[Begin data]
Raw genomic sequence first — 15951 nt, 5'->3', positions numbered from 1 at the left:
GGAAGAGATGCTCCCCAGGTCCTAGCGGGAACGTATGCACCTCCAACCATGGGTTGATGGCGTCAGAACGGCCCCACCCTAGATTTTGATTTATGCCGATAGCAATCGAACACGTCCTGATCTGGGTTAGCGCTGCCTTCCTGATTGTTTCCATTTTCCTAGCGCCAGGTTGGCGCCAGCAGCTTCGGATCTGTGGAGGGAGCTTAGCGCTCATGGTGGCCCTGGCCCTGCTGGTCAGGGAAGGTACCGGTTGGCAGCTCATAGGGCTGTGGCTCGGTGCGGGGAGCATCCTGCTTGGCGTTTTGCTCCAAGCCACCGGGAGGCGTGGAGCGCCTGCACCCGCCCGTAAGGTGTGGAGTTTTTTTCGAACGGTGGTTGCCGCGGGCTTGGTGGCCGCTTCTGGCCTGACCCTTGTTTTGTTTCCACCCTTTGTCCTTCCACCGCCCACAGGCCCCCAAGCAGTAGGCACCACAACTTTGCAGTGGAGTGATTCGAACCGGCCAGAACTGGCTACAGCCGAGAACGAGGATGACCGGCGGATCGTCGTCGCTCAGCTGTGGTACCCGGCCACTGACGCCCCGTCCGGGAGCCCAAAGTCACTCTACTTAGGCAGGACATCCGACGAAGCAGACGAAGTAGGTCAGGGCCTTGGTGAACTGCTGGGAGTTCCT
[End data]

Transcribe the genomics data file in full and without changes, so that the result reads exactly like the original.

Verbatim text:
Raw genomic sequence first — 15951 nt, 5'->3', positions numbered from 1 at the left:
GGAAGAGATGCTCCCCAGGTCCTAGCGGGAACGTATGCACCTCCAACCATGGGTTGATGGCGTCAGAACGGCCCCACCCTAGATTTTGATTTATGCCGATAGCAATCGAACACGTCCTGATCTGGGTTAGCGCTGCCTTCCTGATTGTTTCCATTTTCCTAGCGCCAGGTTGGCGCCAGCAGCTTCGGATCTGTGGAGGGAGCTTAGCGCTCATGGTGGCCCTGGCCCTGCTGGTCAGGGAAGGTACCGGTTGGCAGCTCATAGGGCTGTGGCTCGGTGCGGGGAGCATCCTGCTTGGCGTTTTGCTCCAAGCCACCGGGAGGCGTGGAGCGCCTGCACCCGCCCGTAAGGTGTGGAGTTTTTTTCGAACGGTGGTTGCCGCGGGCTTGGTGGCCGCTTCTGGCCTGACCCTTGTTTTGTTTCCACCCTTTGTCCTTCCACCGCCCACAGGCCCCCAAGCAGTAGGCACCACAACTTTGCAGTGGAGTGATTCGAACCGGCCAGAACTGGCTACAGCCGAGAACGAGGATGACCGGCGGATCGTCGTCGCTCAGCTGTGGTACCCGGCCACTGACGCCCCGTCCGGGAGCCCAAAGTCACTCTACTTAGGCAGGACATCCGACGAAGCAGACGAAGTAGGTCAGGGCCTTGGTGAACTGCTGGGAGTTCCT